The Word: A breast-cancer blog

The Word: A breast-cancer blog

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Part two of a series

In March, Gloria Casarez, director of LGBT affairs for the Mayor’s Office, was diagnosed with breast cancer. At 37, the out lesbian had no known family history of breast cancer. Throughout her treatment, she kept a blog, titled “The Word,” to keep friends and family updated on her progress. In honor of Breast Cancer Awareness Month, an excerpt follows. Casarez had her last chemo treatment on Sept. 3, and has started monthly maintenance treatments. For previous entries, visit www.epgn.com and search for “Casarez.”

April 21, 2009

Shiver me timbers = anemia

My sneaking suspicion was confirmed while at my final chemo treatment of round one last week. My red blood-cell count had dropped some (giving me the chills) and, more importantly, crossing me over the threshold to anemia.

I’ve had this run-in before. In high school I was a fainter ... low blood pressure, borderline anemic. Good times. The docs were monitoring this already as it’s super common, and my counts were already low. I’m told that a “normal” woman has a red blood-cell count range of 11-12, though the 10 range is not a big deal. The previous week they had looked back at my numbers because I was coming in at a 10.2, which is on the low end. They found that I had only ever been at about a 10.5 when looking back to about a year or so ago. My “normal” is low and I can thank my mom for that, I suppose. She, with her iron-poor blood. Finally, a genetic predisposition in all of this! They weren’t too concerned with these numbers last week, told me to eat some liver (I did), and take a multivitamin (I did). But, no luck, we dipped a little more.

My current number came in at 9.4, which isn’t low enough to make us have to stop a treatment session (though it could later down the line if we still have problems), but is low enough to give me a red blood-cell booster of sorts — Aranesp. And, it explains the chills and feeling of being cold, which was not helped at all by the recent damp weather. Red blood cells are good because they carry oxygen from the lungs to the body’s muscles and organs. We need this.

There are three things the doctors are looking at every week: red blood-cell count and anemia, white blood-cell count (to fight infection) and platelet count. Chemotherapy kills cells — all cells, even the ones we need, like the red and white blood cells. So, we pay careful attention here. To me, all of this seems to be a bit of a balancing act. A positive way of looking at this is anemia means the chemo is doing its thing — killing all that is in sight. So, I got a “booster” of Aranesp so I can continue to sit at the table, as it were, and get more “treats.” More “treats” please! The docs said that since my count took this nosedive after the second week of treatment, they’ll prescribe the Aranesp again after the second treatment in round two as a preventative measure. They’re still learning, here, and charting the course while we sail.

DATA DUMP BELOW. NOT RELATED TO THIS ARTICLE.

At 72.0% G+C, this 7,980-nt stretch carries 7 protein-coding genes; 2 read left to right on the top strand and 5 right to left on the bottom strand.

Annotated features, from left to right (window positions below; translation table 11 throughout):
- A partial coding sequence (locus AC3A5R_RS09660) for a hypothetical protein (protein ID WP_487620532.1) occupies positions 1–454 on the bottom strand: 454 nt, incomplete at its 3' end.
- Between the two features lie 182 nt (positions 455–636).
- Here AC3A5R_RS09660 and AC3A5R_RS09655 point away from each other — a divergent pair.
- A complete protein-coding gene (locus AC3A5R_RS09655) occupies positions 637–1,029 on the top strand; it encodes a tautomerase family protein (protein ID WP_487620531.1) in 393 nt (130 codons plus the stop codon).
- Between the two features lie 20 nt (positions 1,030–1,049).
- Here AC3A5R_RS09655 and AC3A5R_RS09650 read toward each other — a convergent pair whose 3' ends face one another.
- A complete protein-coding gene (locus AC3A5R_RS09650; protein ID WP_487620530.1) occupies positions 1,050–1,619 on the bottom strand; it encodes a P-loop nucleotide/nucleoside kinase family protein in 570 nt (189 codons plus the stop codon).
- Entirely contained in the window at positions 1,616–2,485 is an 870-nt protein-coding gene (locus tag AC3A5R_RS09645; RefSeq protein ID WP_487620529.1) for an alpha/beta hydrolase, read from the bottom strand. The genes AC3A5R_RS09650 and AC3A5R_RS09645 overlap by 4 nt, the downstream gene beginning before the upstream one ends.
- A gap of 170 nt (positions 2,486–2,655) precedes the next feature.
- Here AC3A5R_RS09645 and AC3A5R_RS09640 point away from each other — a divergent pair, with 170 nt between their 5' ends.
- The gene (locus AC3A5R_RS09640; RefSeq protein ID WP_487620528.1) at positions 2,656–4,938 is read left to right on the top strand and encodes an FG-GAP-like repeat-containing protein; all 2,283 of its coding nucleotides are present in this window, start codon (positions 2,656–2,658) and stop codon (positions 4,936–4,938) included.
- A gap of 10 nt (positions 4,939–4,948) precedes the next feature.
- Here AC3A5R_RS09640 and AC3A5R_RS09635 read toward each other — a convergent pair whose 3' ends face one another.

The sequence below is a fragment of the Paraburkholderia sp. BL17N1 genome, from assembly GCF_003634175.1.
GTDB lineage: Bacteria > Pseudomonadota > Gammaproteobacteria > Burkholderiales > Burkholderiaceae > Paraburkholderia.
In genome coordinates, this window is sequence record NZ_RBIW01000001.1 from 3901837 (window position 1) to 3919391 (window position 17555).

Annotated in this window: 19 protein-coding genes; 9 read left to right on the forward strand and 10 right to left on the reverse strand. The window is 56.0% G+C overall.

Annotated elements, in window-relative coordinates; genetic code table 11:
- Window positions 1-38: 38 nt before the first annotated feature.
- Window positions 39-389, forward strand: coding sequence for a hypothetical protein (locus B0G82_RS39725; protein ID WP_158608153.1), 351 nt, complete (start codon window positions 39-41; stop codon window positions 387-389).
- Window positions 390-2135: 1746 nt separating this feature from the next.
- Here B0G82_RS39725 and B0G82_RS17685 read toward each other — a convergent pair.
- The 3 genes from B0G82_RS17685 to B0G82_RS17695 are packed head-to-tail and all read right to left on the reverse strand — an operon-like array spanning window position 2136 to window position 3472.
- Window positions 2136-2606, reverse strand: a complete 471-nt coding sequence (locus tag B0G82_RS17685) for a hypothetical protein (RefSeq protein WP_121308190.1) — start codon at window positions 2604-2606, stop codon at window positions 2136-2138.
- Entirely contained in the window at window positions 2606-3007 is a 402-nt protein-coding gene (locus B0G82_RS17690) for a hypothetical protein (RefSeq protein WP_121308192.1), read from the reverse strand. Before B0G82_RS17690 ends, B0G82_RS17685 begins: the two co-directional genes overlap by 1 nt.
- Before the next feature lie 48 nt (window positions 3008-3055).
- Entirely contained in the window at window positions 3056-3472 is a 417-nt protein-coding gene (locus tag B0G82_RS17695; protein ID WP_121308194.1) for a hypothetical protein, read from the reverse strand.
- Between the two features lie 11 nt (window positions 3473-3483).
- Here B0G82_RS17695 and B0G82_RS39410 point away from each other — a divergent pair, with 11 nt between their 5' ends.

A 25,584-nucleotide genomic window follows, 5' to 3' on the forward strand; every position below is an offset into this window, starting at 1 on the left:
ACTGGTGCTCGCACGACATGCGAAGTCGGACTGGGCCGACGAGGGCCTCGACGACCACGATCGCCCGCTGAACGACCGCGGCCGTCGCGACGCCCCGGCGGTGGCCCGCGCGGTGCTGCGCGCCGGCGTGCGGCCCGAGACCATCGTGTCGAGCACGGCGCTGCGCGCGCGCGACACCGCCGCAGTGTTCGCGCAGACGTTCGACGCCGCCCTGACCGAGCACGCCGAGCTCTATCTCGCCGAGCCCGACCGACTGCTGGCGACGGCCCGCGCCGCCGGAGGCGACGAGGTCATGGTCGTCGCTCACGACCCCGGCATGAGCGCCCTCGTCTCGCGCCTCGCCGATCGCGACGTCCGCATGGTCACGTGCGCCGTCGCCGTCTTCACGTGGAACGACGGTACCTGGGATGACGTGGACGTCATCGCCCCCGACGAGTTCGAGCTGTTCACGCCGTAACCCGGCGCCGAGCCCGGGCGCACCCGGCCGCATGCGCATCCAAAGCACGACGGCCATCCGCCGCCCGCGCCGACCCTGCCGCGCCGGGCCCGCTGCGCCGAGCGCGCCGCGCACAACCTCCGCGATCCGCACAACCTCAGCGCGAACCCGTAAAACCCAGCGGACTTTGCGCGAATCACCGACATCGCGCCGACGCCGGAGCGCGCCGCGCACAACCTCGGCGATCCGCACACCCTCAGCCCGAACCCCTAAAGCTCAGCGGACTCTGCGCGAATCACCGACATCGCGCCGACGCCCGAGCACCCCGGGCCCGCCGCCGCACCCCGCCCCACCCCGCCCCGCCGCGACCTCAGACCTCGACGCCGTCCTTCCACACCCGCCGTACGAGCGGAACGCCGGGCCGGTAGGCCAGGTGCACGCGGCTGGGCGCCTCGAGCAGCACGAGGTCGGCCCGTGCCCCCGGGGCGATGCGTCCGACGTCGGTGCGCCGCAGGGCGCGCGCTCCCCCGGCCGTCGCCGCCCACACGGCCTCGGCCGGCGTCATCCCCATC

But the big news of the week is that we successfully made it through the first round of chemo!

I escaped round one with my hair intact and no real ill effects. I couldn’t really feel the effects of the low red blood-cell counts, except for the coldness, so I’m feeling good and ready for seconds and thirds. But first, a week off to recuperate and rebuild those reds, whites, platelets and marrow.

So, I’m anemic — a word that always conjures images of hungry vegetarians and light-headed high-schoolers (me, back in the day). This isn’t a land-ho moment and our ship has not run aground. It is a booster and an amendment to the course ... the end of round one.

April 27, 2009

A date with the clippers ...

My hair is falling out. Big time. This means all of the hair, but I’ll save those other details for another post. We’ll keep today focused on my head.

I have a date with the clippers (this Wednesday ... though maybe sooner, if necessary).